Powell "Bounce" Fades

by David W. Moore and Frank Newport

But majority of Americans still open to war with Iraq

GALLUP NEWS SERVICE

PRINCETON, NJ -- The latest Gallup Poll finds that overall public support for military action against Iraq has faded slightly from the recent high point registered shortly after Secretary of State Colin Powell's speech to the U.N. Security Council on Feb. 5, but remains in solid majority territory at 59%. However, Americans continue to want international cooperation for such action. Support for war without a new U.N. vote authorizing it is only 30%, down 9 points from a poll conducted Feb. 7-9.

The poll also shows that Americans opposed to a war with Iraq are more intense in their beliefs than are those who favor military action. This results in a situation in which the number of Americans who feel intensely that war should be avoided is roughly equal to the number who are intensely in favor of war.

The poll, conducted Feb. 17-19, finds that 59% of Americans say they favor going to war in an attempt to remove Saddam Hussein from power. That's down slightly from the 63% who expressed this view right after Powell's United Nations appearance.

General support as measured by responses to this question has remained fairly stable since last fall, mostly in the mid- to high-50% range, except for a slight 5-point surge following Powell's presentation at the United Nations. In his appearance, the secretary of state presented evidence that purported to show Saddam Hussein had not complied with the U.N. resolution ordering Iraq to disarm. Since then, of course, the world has witnessed many large antiwar demonstrations across the globe, as well as a less-than-positive reaction by France in the U.N. Security Council to some of Powell's evidence, all of which could have affected American public opinion to some degree.

Public Support for Invading Iraq
September 2002–February 2003

A special analysis of public support for the war shows that about half of those who express support would not be "upset" if the government decides against war with Iraq, leaving 29% of all Americans who support a war and would be upset if the government backed out now.

At the same time, less than one-quarter of those who oppose military action would not be upset if the government persists in going to war, leaving 30% of all Americans who oppose a war and would be upset if it occurs. This disparity in intensity of feeling on the two sides of the issue leaves the situation as a standoff in public opinion among those who feel most intensely about it -- with about 3 in 10 on either end of the spectrum.

Public Attitudes About Invading Iraq

This analysis shows that 4 in 10 Americans (41%) express what might be called a "permissive" opinion -- they say they are unsure which course of action they prefer (3%), or they lean toward one option but will not be upset if the government chooses to do the opposite (38%). This latter group includes 30% who lean in favor of war and 8% who lean against it.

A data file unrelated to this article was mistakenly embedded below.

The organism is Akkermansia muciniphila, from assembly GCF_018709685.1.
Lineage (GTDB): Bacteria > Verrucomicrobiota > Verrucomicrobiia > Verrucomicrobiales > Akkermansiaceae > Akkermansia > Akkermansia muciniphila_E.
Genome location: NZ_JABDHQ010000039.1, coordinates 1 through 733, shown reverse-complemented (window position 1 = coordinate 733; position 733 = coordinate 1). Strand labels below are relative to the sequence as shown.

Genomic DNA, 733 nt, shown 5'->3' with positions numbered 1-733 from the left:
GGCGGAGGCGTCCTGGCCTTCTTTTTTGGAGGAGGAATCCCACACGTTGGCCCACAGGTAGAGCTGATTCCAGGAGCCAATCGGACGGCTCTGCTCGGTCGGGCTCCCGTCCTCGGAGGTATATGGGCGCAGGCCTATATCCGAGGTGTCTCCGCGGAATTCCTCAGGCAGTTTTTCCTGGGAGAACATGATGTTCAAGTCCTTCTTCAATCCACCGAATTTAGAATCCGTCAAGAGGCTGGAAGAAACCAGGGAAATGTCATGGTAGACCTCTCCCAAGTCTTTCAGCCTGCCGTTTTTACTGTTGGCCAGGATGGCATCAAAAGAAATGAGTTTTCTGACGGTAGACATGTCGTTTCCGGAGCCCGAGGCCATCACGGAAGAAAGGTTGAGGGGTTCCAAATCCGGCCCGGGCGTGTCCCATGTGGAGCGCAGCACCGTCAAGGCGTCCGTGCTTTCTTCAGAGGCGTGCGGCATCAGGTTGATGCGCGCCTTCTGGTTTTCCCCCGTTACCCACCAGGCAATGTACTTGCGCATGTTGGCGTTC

The current results show a slight shift against war among those who feel intensely about the issue. In September 2002, with 58% of Americans giving general support for the war, the intense public tilted toward war by 34% to 26%, compared with the 29% to 30% standoff that currently exists. Still, about the same number (40%) could be classified as having a "permissive" opinion, willing to accept whatever the government decided.

Support for War Without U.N. Approval Drops

The appetite for U.S. military action against Iraq without United Nations support has waned over the last week and a half. In the latest poll, just 30% of Americans say the United States should take action unilaterally, down from the 39% who felt this way in the immediate aftermath of Powell's speech (in the Feb. 7-9 poll). Forty percent now say the United States should wait for a second U.N. resolution of support for war (up from 34% in the Feb. 7-9 poll), and another 26% oppose war regardless of what the United Nations does.

Support for War Without U.N. Vote

These results underscore the pivotal role that a new United Nations vote can have in helping Americans formalize their views on the pending war. As can be seen, about two-thirds of Americans (66%) can be characterized as opposing a war without a new U.N. vote. At the same time, about the same number (70%) can be characterized as supporting the war if the United Nations does in fact authorize it. Right now, it is unclear whether the United States can get enough votes in the U.N. Security Council -- without a veto from France, Russia, or China, -- to get that authorization.

These results are very similar to those reviewed above based on an analysis of the intensity of public opinion. About 3 out of 10 Americans are on either end of the spectrum -- those who generally support war regardless of what the U.N. does and/or are unlikely to change their minds, versus those who generally oppose war regardless of what the U.N. does and/or are also unlikely to change their minds. The remainder have more mixed feelings about the situation, and can be swayed by the specific conditions under which movement toward war may come about.

Public Perceives Tarnished Bush Image